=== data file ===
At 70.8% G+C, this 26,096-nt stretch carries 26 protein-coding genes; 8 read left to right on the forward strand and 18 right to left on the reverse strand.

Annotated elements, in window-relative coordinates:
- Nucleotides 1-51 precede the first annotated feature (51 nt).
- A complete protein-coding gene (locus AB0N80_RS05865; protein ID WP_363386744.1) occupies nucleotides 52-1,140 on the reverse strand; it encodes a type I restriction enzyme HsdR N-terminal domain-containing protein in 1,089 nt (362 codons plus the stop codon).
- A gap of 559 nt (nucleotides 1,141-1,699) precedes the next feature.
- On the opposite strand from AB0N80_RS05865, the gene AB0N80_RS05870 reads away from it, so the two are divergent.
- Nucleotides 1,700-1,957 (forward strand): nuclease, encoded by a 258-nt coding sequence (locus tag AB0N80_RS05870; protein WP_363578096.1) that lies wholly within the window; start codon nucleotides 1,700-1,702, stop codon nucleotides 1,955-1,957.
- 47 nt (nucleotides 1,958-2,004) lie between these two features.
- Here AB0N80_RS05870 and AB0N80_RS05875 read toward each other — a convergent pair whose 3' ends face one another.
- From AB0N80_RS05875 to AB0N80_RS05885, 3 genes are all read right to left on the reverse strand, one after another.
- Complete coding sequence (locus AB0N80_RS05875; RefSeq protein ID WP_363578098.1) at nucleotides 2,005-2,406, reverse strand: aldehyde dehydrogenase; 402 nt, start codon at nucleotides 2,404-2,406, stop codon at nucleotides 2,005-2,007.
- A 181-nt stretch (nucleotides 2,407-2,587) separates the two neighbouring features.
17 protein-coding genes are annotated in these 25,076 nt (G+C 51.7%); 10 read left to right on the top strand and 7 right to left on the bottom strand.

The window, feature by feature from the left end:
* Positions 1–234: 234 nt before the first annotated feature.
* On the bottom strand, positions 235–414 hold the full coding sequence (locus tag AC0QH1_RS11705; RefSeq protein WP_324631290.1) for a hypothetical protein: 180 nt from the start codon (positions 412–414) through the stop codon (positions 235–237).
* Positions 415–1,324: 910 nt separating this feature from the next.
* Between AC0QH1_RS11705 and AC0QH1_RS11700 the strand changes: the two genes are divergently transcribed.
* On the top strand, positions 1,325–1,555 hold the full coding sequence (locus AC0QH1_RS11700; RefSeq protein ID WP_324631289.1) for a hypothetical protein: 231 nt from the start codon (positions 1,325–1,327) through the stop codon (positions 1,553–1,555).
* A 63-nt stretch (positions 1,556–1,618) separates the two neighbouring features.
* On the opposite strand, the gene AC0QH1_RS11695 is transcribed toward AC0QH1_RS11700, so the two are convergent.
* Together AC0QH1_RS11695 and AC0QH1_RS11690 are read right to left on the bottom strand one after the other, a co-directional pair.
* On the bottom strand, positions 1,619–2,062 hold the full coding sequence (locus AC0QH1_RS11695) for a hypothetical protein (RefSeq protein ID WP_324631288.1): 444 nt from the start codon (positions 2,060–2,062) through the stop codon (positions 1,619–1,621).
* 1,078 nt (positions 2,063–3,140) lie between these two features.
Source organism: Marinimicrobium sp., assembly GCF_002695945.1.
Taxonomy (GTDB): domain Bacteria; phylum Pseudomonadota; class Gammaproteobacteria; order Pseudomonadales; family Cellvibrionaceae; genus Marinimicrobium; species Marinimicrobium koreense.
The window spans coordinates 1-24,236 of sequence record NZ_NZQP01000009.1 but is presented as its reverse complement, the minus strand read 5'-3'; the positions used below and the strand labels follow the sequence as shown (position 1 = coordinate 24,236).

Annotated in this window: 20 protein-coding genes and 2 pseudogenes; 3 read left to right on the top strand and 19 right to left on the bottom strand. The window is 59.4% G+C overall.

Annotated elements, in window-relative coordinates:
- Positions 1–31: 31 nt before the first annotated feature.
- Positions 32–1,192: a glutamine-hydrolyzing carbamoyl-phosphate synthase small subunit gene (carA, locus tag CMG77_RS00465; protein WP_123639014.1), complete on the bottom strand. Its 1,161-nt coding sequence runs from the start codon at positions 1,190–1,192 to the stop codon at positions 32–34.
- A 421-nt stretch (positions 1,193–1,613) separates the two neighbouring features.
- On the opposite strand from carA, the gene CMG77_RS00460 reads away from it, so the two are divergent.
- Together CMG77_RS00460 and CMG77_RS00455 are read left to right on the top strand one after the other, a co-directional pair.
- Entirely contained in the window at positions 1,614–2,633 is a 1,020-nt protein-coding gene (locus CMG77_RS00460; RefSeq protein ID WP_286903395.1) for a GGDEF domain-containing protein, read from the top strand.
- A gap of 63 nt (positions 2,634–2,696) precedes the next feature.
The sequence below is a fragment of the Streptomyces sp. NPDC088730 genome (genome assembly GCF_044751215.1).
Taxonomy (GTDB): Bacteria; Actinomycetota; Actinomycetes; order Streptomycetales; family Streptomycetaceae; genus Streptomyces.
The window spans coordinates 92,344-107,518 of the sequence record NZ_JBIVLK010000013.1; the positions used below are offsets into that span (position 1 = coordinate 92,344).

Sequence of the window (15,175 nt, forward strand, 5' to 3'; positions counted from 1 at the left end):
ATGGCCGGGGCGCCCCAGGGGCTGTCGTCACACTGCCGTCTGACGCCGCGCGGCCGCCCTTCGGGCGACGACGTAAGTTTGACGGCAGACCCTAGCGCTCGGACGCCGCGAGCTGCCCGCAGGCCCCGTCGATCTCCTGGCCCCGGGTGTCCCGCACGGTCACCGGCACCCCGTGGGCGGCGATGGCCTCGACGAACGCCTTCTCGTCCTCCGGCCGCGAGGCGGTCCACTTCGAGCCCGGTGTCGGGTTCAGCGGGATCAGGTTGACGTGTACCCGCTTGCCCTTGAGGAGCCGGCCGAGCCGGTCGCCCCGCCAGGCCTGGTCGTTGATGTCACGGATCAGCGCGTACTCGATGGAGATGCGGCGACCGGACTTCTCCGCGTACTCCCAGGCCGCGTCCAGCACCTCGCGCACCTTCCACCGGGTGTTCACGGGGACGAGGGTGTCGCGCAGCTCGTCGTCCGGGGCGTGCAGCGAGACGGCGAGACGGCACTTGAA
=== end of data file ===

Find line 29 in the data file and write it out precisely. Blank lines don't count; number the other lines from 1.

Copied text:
Annotated elements, in window-relative coordinates: